Five questions with Bridgeable alumnus Galen MacLusky
“Five questions with …” is our chance to get to know our alumni a little better. We caught up with Bridgeable alumnus Galen MacLusky to talk about life after Bridgeable.
What’s the most interesting thing you’ve done professionally since leaving Bridgeable?
I worked with a collaborative in Leamington, Ontario, to launch a community-wide inclusion initiative. It was a really interesting context in which to apply approaches I learned at Bridgeable while also getting experience in community organizing. It was also a great chance to learn more about a part of Ontario that I’m less familiar with. Hooray for greenhouses, mayflies, and El Salvadoran food!
What qualities do you look for and appreciate in the people you work with or hire?
I have a renewed appreciation for how important it is to work with people who are relentlessly curious. It’s something I took a bit for granted at Bridgeable, but it really makes this community unique!
What’s your favourite Bridgeable memory?
Sabotaging a hotel feedback survey with Minyan at the end of a long day of travel and work. Those moments of connection and play with other Bridgers are very special to me. I’ll let you get the full details on what actually went down from Minyan herself!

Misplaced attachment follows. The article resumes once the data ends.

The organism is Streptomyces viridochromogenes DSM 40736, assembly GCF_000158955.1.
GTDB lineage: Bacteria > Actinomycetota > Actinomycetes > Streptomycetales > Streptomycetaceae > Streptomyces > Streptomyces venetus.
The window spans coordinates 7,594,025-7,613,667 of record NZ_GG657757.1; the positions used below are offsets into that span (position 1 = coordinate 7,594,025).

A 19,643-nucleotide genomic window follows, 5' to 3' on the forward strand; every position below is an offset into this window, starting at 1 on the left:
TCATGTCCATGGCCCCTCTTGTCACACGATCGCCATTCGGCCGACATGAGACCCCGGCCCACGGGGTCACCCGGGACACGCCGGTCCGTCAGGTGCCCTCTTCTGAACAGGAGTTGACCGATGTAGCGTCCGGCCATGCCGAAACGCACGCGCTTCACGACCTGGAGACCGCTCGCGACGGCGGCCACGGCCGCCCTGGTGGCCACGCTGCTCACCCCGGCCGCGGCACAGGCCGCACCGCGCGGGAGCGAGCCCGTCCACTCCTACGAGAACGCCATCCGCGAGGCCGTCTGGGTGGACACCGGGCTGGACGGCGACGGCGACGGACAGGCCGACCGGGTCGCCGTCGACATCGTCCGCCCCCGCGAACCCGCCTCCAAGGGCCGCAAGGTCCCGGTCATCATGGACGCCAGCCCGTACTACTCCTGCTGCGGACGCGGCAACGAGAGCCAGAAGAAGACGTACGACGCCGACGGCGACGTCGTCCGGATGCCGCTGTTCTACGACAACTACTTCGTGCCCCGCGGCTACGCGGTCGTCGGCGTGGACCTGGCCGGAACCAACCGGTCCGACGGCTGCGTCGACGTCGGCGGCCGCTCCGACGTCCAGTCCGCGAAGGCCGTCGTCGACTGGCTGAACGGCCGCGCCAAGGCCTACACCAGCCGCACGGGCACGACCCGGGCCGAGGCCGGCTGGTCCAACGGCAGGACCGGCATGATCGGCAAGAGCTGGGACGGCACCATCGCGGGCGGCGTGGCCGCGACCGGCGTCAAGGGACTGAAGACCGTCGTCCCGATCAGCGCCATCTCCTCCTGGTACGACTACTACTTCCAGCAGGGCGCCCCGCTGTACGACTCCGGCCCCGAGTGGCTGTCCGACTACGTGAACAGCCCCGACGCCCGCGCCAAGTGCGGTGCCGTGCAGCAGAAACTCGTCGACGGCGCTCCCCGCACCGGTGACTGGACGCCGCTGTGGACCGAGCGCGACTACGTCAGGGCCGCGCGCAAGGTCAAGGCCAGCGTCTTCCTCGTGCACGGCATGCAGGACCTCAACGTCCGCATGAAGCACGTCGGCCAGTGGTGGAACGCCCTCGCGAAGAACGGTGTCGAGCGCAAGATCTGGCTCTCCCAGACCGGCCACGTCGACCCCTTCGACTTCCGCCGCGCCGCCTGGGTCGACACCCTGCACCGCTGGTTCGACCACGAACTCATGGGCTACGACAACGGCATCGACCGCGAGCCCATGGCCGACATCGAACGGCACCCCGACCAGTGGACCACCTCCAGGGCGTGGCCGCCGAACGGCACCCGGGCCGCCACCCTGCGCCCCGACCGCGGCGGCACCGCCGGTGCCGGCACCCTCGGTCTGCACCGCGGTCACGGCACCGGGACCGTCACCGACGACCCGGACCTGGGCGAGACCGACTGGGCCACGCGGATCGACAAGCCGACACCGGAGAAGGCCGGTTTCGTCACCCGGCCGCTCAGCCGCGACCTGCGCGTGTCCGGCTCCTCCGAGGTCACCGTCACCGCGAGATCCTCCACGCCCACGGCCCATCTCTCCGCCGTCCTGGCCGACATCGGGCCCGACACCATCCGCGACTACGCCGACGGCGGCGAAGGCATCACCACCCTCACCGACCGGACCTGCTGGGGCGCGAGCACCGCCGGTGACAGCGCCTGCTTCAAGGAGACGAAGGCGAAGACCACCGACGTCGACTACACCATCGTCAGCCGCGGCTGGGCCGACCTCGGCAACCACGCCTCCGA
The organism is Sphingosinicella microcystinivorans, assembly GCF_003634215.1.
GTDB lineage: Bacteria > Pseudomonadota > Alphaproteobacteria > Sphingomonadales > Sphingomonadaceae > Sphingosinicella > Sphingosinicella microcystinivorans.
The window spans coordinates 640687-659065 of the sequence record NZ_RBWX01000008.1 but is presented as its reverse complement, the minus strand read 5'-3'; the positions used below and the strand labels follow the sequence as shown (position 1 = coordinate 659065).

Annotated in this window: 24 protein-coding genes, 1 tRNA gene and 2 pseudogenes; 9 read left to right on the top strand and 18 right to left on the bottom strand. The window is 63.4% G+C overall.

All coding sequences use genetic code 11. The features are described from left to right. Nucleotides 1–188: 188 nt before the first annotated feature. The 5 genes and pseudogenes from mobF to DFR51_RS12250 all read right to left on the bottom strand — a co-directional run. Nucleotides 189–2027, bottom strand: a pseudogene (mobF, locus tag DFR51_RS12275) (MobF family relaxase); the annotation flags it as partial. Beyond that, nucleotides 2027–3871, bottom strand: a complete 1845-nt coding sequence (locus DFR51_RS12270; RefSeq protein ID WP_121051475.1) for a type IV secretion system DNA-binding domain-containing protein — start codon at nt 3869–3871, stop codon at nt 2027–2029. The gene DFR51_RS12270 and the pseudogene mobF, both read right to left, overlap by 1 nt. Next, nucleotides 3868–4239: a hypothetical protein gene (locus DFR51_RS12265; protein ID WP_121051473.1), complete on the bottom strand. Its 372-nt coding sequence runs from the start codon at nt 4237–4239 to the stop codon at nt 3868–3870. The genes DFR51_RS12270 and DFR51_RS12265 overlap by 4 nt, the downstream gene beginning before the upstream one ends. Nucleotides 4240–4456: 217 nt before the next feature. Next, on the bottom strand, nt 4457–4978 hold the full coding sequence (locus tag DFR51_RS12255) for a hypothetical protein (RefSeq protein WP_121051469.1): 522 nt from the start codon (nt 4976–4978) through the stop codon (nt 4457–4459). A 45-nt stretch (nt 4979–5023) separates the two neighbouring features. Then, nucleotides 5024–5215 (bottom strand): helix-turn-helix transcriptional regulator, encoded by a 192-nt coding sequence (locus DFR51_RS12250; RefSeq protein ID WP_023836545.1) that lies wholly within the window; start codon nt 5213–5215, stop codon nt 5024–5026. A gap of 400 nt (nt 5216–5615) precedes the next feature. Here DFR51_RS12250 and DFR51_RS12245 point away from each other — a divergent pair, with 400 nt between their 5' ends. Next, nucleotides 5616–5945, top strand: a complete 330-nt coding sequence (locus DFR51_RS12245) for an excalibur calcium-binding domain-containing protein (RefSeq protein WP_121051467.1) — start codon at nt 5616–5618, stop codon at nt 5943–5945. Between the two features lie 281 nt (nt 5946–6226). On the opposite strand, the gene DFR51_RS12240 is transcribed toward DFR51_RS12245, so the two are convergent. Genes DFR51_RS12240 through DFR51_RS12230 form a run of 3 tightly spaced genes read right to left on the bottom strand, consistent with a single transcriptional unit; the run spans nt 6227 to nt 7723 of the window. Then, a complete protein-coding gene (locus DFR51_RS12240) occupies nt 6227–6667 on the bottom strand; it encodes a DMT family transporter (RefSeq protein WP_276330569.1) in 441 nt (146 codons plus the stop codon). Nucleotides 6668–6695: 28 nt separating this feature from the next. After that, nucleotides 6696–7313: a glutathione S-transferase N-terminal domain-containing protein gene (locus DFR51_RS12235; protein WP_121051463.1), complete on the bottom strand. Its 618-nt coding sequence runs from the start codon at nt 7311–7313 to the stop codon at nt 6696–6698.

How do you manage your work/life balance?
These days I work from home, so it’s a bit trickier! Not checking emails in the evenings or on weekends is very important, as it creates clear physical boundaries between work and home. I have a room just for work, and closing the door at the end of the workday makes a big difference. I’ve also gotten (slightly) better at not trying to do everything (at work), which gives me more time to explore other passions that keep me inspired and weird.
What is one small change each of us can make in our daily lives to make the world a more human place?
Lengthy soapbox speech approaching! In some ways, I’ve started to see design research itself as a workaround for a broader social challenge. Employees, in general, aren’t often directly connected with the people their work impacts. This also shows up in some of the political polarization and animosity we’re seeing in North America—there aren’t many people acting as bridges between different world views. So I think a small change we all could make would be to actively seek connections with people who are different from us—people who have unique and opposing views and values. Not to convince them of our perspective, but to understand theirs. It’s a practice we inherently value in our work that I think has a great potential to change the world when we make it a daily part of our lives, but it does take conscious effort in practice. It’s easier and more comfortable to run with our own tribes.
We’re looking for alumni to feature in future instalments of “Five questions with …”! Please get in touch if you’re interested in taking part.